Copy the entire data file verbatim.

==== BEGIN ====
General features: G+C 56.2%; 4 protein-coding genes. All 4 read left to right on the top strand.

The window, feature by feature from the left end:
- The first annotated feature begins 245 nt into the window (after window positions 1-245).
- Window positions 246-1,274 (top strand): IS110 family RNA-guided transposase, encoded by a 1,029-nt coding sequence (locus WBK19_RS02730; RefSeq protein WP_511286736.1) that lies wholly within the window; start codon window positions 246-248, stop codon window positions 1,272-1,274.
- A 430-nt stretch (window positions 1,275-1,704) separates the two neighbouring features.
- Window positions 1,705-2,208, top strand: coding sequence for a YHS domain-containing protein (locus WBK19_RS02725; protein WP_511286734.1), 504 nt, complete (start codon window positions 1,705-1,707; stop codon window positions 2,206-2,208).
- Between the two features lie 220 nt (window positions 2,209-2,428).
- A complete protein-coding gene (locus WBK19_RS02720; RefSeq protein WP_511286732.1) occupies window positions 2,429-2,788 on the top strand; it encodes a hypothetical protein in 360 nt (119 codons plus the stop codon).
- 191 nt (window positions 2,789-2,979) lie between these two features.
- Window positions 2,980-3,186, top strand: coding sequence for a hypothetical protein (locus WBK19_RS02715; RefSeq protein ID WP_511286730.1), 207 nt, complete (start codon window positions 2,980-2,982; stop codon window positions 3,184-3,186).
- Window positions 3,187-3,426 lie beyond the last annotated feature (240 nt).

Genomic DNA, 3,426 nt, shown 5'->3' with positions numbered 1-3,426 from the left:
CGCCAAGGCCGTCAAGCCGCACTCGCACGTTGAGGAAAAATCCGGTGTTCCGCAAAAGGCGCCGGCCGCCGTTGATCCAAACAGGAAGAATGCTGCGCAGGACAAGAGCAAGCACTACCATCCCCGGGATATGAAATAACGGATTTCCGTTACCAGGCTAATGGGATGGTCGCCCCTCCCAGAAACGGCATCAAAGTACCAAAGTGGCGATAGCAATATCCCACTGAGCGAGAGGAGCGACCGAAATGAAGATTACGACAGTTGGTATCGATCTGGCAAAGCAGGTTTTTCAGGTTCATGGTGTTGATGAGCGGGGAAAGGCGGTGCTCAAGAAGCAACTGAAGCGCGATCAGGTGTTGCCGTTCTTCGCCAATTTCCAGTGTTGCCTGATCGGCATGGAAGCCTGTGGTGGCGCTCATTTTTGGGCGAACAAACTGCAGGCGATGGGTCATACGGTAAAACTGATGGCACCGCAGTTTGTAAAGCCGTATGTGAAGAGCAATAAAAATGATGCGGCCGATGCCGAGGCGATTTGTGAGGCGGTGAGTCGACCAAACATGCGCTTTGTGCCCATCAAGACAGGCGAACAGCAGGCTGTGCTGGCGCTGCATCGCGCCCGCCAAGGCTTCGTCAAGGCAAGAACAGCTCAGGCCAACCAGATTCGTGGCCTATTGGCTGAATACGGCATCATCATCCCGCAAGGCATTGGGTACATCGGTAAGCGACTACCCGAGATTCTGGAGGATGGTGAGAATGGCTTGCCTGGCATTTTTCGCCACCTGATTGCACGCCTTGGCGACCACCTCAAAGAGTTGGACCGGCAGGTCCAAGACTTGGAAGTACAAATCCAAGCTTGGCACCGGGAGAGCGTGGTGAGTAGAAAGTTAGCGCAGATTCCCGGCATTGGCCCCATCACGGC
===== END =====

General features: G+C 56.2%; 4 protein-coding genes. All 4 read left to right on the top strand.

The window, feature by feature from the left end:
- The first annotated feature begins 245 nt into the window (after window positions 1-245).
- Window positions 246-1,274 (top strand): IS110 family RNA-guided transposase, encoded by a 1,029-nt coding sequence (locus WBK19_RS02730; RefSeq protein WP_511286736.1) that lies wholly within the window; start codon window positions 246-248, stop codon window positions 1,272-1,274.
- A 430-nt stretch (window positions 1,275-1,704) separates the two neighbouring features.
- Window positions 1,705-2,208, top strand: coding sequence for a YHS domain-containing protein (locus WBK19_RS02725; protein WP_511286734.1), 504 nt, complete (start codon window positions 1,705-1,707; stop codon window positions 2,206-2,208).
- Between the two features lie 220 nt (window positions 2,209-2,428).
- A complete protein-coding gene (locus WBK19_RS02720; RefSeq protein WP_511286732.1) occupies window positions 2,429-2,788 on the top strand; it encodes a hypothetical protein in 360 nt (119 codons plus the stop codon).
- 191 nt (window positions 2,789-2,979) lie between these two features.
- Window positions 2,980-3,186, top strand: coding sequence for a hypothetical protein (locus WBK19_RS02715; RefSeq protein ID WP_511286730.1), 207 nt, complete (start codon window positions 2,980-2,982; stop codon window positions 3,184-3,186).
- Window positions 3,187-3,426 lie beyond the last annotated feature (240 nt).

Genomic DNA, 3,426 nt, shown 5'->3' with positions numbered 1-3,426 from the left:
CGCCAAGGCCGTCAAGCCGCACTCGCACGTTGAGGAAAAATCCGGTGTTCCGCAAAAGGCGCCGGCCGCCGTTGATCCAAACAGGAAGAATGCTGCGCAGGACAAGAGCAAGCACTACCATCCCCGGGATATGAAATAACGGATTTCCGTTACCAGGCTAATGGGATGGTCGCCCCTCCCAGAAACGGCATCAAAGTACCAAAGTGGCGATAGCAATATCCCACTGAGCGAGAGGAGCGACCGAAATGAAGATTACGACAGTTGGTATCGATCTGGCAAAGCAGGTTTTTCAGGTTCATGGTGTTGATGAGCGGGGAAAGGCGGTGCTCAAGAAGCAACTGAAGCGCGATCAGGTGTTGCCGTTCTTCGCCAATTTCCAGTGTTGCCTGATCGGCATGGAAGCCTGTGGTGGCGCTCATTTTTGGGCGAACAAACTGCAGGCGATGGGTCATACGGTAAAACTGATGGCACCGCAGTTTGTAAAGCCGTATGTGAAGAGCAATAAAAATGATGCGGCCGATGCCGAGGCGATTTGTGAGGCGGTGAGTCGACCAAACATGCGCTTTGTGCCCATCAAGACAGGCGAACAGCAGGCTGTGCTGGCGCTGCATCGCGCCCGCCAAGGCTTCGTCAAGGCAAGAACAGCTCAGGCCAACCAGATTCGTGGCCTATTGGCTGAATACGGCATCATCATCCCGCAAGGCATTGGGTACATCGGTAAGCGACTACCCGAGATTCTGGAGGATGGTGAGAATGGCTTGCCTGGCATTTTTCGCCACCTGATTGCACGCCTTGGCGACCACCTCAAAGAGTTGGACCGGCAGGTCCAAGACTTGGAAGTACAAATCCAAGCTTGGCACCGGGAGAGCGTGGTGAGTAGAAAGTTAGCGCAGATTCCCGGCATTGGCCCCATCACGGC